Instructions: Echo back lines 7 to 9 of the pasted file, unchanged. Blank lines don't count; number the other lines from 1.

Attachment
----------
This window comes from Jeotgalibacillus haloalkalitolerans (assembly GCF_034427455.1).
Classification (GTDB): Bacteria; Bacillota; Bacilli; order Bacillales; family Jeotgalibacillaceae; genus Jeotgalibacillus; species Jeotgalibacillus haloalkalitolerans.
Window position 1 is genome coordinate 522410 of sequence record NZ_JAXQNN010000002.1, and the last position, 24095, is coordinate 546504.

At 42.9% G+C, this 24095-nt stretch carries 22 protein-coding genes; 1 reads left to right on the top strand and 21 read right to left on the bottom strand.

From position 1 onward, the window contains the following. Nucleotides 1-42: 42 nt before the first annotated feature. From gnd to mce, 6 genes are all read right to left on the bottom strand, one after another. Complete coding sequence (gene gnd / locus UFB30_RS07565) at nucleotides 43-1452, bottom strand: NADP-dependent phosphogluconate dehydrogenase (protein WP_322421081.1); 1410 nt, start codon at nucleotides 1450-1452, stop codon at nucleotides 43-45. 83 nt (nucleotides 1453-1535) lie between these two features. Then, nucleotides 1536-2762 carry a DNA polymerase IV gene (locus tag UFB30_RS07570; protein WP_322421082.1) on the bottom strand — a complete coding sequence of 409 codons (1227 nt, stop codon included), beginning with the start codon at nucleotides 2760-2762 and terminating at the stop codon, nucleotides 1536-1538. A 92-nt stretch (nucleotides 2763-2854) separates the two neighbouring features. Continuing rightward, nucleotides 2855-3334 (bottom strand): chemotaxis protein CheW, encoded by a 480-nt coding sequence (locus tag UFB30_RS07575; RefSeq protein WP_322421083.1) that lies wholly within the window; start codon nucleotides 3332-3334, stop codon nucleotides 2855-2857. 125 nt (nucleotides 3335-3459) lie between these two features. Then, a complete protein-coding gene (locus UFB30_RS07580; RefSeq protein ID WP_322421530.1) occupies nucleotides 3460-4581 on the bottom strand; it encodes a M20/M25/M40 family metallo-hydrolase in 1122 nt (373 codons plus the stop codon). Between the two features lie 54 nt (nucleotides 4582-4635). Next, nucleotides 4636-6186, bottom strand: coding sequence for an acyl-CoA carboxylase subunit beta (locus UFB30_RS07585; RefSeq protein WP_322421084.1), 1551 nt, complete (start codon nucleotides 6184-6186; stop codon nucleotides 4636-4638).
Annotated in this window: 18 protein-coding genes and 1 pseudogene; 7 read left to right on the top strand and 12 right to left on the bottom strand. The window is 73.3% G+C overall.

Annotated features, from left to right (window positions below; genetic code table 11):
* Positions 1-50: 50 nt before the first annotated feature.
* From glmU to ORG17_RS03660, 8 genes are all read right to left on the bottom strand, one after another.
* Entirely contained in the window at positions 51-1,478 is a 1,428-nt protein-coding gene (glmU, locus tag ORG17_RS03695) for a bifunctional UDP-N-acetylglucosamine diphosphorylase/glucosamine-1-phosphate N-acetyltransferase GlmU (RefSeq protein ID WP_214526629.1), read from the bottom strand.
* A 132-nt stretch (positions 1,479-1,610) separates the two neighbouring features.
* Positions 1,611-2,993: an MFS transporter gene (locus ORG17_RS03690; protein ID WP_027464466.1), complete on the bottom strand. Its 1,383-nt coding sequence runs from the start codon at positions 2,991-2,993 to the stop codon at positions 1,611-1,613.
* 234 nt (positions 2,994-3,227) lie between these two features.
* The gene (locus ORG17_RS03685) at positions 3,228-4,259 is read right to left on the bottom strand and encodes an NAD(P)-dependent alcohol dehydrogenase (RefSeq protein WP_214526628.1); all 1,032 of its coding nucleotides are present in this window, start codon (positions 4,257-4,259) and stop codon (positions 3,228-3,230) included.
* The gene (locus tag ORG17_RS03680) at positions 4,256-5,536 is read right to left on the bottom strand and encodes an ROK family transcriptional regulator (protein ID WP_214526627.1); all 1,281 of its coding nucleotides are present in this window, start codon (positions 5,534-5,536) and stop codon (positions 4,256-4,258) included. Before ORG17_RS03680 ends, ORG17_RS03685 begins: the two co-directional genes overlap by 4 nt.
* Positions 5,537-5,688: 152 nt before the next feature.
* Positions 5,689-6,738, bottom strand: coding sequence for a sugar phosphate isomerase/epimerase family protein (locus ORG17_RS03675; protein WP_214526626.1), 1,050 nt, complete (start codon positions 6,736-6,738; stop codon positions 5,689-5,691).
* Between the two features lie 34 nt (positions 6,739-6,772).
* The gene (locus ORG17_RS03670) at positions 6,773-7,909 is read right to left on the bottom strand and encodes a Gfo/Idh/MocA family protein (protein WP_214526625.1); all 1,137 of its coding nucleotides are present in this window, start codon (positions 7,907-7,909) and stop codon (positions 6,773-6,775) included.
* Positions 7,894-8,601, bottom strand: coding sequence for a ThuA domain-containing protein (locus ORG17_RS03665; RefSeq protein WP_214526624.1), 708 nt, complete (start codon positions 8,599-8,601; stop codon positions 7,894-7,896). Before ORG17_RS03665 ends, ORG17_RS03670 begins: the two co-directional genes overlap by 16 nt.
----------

Annotated features, from left to right (window positions below; genetic code table 11):
* Positions 1-50: 50 nt before the first annotated feature.
* From glmU to ORG17_RS03660, 8 genes are all read right to left on the bottom strand, one after another.